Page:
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The Feel Good Story of the 2010 Olympics

Friday, January 22, 2010, 17:51 EST Leave a comment Go to comments

When the Winter Olympics open in Vancouver three weeks from today, Team Canada will have a cross-country skier who is legally blind.

Cross Country Canada will announce the Olympic team on Friday but the organization made every indication that [legally blind skier Brian] McKeever’s name will be on the roster.

A statement says “the contingent of athletes will include the world’s first winter-sport athlete who will compete in the Olympics and Paralympic Winter Games in the same year.”

Olympic enthusiasts may recall other Paralympians who have competed in Olympic events — five athletes in total — but all have been involved in summer sports.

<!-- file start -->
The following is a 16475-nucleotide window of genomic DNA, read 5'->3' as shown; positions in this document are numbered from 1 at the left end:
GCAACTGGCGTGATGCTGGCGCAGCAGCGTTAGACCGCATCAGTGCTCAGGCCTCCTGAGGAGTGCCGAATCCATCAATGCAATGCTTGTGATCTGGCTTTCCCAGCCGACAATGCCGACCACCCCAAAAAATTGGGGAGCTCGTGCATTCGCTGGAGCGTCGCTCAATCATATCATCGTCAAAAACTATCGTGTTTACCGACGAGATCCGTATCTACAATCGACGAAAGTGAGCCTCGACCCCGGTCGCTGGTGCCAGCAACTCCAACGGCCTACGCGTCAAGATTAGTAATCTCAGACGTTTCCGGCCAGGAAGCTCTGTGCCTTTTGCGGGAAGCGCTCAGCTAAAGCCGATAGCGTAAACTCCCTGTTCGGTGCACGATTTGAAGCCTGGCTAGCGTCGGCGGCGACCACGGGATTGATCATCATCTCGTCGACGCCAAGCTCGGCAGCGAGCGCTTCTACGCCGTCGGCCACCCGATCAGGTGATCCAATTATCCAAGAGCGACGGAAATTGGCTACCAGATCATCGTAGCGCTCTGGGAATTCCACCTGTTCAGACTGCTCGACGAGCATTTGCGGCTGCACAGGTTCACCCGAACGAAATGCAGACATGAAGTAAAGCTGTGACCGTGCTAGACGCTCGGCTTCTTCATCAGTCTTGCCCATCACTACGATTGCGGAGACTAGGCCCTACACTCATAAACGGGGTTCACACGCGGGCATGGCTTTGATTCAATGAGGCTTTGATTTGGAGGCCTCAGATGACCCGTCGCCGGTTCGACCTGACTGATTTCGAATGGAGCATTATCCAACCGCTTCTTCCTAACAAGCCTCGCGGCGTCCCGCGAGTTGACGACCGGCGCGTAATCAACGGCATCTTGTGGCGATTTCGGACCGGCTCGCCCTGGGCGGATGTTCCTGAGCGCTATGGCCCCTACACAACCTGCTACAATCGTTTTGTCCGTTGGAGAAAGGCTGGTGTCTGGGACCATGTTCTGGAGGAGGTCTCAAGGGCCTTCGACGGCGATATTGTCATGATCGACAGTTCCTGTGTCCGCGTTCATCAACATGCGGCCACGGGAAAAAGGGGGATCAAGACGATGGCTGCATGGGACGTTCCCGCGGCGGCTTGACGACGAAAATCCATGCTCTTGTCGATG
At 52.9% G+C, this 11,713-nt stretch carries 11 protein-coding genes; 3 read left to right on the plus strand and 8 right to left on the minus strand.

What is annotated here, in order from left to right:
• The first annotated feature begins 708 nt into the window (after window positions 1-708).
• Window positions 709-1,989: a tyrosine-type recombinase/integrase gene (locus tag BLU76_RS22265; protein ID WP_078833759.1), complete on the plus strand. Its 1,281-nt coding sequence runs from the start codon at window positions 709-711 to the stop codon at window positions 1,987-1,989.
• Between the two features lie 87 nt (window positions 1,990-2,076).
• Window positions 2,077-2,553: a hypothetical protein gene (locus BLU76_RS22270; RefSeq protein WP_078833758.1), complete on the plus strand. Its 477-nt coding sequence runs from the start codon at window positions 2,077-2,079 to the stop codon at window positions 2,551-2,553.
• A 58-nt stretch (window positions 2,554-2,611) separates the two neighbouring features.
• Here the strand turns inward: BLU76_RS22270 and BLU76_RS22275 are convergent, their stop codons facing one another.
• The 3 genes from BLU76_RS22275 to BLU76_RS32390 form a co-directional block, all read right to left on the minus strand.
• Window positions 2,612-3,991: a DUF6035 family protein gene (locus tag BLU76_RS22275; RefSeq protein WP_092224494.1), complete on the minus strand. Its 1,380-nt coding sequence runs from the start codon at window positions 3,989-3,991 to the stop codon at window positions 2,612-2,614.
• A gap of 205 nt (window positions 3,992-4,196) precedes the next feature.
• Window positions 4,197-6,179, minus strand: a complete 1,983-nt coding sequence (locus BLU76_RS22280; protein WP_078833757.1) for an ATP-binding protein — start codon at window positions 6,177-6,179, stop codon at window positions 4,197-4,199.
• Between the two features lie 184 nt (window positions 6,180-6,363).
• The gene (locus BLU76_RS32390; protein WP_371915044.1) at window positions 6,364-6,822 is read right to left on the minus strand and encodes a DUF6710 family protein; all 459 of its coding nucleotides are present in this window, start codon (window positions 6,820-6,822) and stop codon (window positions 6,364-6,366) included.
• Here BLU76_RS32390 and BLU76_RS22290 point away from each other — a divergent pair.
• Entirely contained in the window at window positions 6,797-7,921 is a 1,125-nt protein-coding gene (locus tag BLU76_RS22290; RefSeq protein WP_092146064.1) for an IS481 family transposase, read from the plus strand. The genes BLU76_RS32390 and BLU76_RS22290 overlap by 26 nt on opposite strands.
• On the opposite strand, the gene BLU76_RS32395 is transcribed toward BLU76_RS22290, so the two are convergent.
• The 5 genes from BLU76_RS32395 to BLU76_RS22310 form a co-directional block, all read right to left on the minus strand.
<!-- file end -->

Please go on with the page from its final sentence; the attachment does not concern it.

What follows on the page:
[ . . . ]

McKeever began skiing at the age of three and was competing by age 12.

But in 1998, he was diagnosed with Stargaard’s disease, which involves loss of central vision, or as he describes it, “seeing the doughnut but not the Timbit.”

I googled McKeever’s condition and found it is usually spelled “Stargardt’s.” It is a form of juvenile macular degeneration.

The article doesn’t say whether McKeever will be able to use his sighted brother as a guide, as he does in the Paralympics.

In any case, regardless of how he does in the final results, expect this remarkable story to get lots of attention. Unfortunately, as is the case with a lot of the “human interest” stories that come out of the Olympics, most of the coverage will probably be sappy and sentimental rather than just focusing on the facts, which are noteworthy enough without embellishment.

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